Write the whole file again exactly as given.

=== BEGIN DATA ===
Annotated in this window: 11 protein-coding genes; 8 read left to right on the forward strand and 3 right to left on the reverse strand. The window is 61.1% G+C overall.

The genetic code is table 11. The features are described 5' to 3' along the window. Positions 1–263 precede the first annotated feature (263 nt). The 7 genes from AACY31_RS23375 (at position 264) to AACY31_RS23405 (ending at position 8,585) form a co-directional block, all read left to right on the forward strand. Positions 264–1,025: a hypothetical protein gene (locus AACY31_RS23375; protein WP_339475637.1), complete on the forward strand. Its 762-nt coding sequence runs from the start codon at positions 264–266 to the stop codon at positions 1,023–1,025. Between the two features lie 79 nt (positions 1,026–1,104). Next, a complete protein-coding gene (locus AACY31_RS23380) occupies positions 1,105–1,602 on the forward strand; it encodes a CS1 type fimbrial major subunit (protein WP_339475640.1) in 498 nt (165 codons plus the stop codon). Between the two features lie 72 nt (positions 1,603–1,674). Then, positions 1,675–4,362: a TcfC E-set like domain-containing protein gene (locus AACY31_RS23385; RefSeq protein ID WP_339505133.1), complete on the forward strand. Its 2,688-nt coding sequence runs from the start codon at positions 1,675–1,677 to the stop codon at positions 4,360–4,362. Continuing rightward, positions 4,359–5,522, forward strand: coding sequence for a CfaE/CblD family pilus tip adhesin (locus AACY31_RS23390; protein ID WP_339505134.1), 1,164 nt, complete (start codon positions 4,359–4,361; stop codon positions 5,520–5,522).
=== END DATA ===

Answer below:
Annotated in this window: 11 protein-coding genes; 8 read left to right on the forward strand and 3 right to left on the reverse strand. The window is 61.1% G+C overall.

The genetic code is table 11. The features are described 5' to 3' along the window. Positions 1–263 precede the first annotated feature (263 nt). The 7 genes from AACY31_RS23375 (at position 264) to AACY31_RS23405 (ending at position 8,585) form a co-directional block, all read left to right on the forward strand. Positions 264–1,025: a hypothetical protein gene (locus AACY31_RS23375; protein WP_339475637.1), complete on the forward strand. Its 762-nt coding sequence runs from the start codon at positions 264–266 to the stop codon at positions 1,023–1,025. Between the two features lie 79 nt (positions 1,026–1,104). Next, a complete protein-coding gene (locus AACY31_RS23380) occupies positions 1,105–1,602 on the forward strand; it encodes a CS1 type fimbrial major subunit (protein WP_339475640.1) in 498 nt (165 codons plus the stop codon). Between the two features lie 72 nt (positions 1,603–1,674). Then, positions 1,675–4,362: a TcfC E-set like domain-containing protein gene (locus AACY31_RS23385; RefSeq protein ID WP_339505133.1), complete on the forward strand. Its 2,688-nt coding sequence runs from the start codon at positions 1,675–1,677 to the stop codon at positions 4,360–4,362. Continuing rightward, positions 4,359–5,522, forward strand: coding sequence for a CfaE/CblD family pilus tip adhesin (locus AACY31_RS23390; protein ID WP_339505134.1), 1,164 nt, complete (start codon positions 4,359–4,361; stop codon positions 5,520–5,522).